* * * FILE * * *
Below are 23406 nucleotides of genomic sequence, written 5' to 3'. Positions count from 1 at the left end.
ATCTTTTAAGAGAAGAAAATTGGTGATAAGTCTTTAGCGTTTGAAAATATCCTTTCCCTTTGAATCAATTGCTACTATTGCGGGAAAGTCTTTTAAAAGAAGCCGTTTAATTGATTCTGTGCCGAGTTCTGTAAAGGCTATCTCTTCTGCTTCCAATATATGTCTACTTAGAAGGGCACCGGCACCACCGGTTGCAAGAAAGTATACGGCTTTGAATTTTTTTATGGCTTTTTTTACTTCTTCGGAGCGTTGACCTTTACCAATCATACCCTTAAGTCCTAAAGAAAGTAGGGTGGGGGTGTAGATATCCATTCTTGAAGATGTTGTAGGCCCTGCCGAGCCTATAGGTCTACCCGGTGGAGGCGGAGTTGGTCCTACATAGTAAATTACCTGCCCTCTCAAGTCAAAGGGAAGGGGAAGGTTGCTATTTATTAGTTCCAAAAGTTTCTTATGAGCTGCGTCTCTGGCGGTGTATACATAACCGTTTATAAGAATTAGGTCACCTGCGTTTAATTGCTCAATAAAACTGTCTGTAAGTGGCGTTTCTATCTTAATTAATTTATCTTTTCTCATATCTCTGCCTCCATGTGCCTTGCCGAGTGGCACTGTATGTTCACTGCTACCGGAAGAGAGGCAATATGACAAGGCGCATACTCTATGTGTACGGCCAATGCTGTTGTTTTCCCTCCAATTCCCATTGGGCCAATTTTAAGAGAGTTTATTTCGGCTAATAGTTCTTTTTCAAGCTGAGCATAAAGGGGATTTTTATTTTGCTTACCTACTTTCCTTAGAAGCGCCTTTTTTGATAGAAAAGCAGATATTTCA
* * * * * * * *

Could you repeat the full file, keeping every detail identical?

Below are 23406 nucleotides of genomic sequence, written 5' to 3'. Positions count from 1 at the left end.
ATCTTTTAAGAGAAGAAAATTGGTGATAAGTCTTTAGCGTTTGAAAATATCCTTTCCCTTTGAATCAATTGCTACTATTGCGGGAAAGTCTTTTAAAAGAAGCCGTTTAATTGATTCTGTGCCGAGTTCTGTAAAGGCTATCTCTTCTGCTTCCAATATATGTCTACTTAGAAGGGCACCGGCACCACCGGTTGCAAGAAAGTATACGGCTTTGAATTTTTTTATGGCTTTTTTTACTTCTTCGGAGCGTTGACCTTTACCAATCATACCCTTAAGTCCTAAAGAAAGTAGGGTGGGGGTGTAGATATCCATTCTTGAAGATGTTGTAGGCCCTGCCGAGCCTATAGGTCTACCCGGTGGAGGCGGAGTTGGTCCTACATAGTAAATTACCTGCCCTCTCAAGTCAAAGGGAAGGGGAAGGTTGCTATTTATTAGTTCCAAAAGTTTCTTATGAGCTGCGTCTCTGGCGGTGTATACATAACCGTTTATAAGAATTAGGTCACCTGCGTTTAATTGCTCAATAAAACTGTCTGTAAGTGGCGTTTCTATCTTAATTAATTTATCTTTTCTCATATCTCTGCCTCCATGTGCCTTGCCGAGTGGCACTGTATGTTCACTGCTACCGGAAGAGAGGCAATATGACAAGGCGCATACTCTATGTGTACGGCCAATGCTGTTGTTTTCCCTCCAATTCCCATTGGGCCAATTTTAAGAGAGTTTATTTCGGCTAATAGTTCTTTTTCAAGCTGAGCATAAAGGGGATTTTTATTTTGCTTACCTACTTTCCTTAGAAGCGCCTTTTTTGATAGAAAAGCAGATATTTCA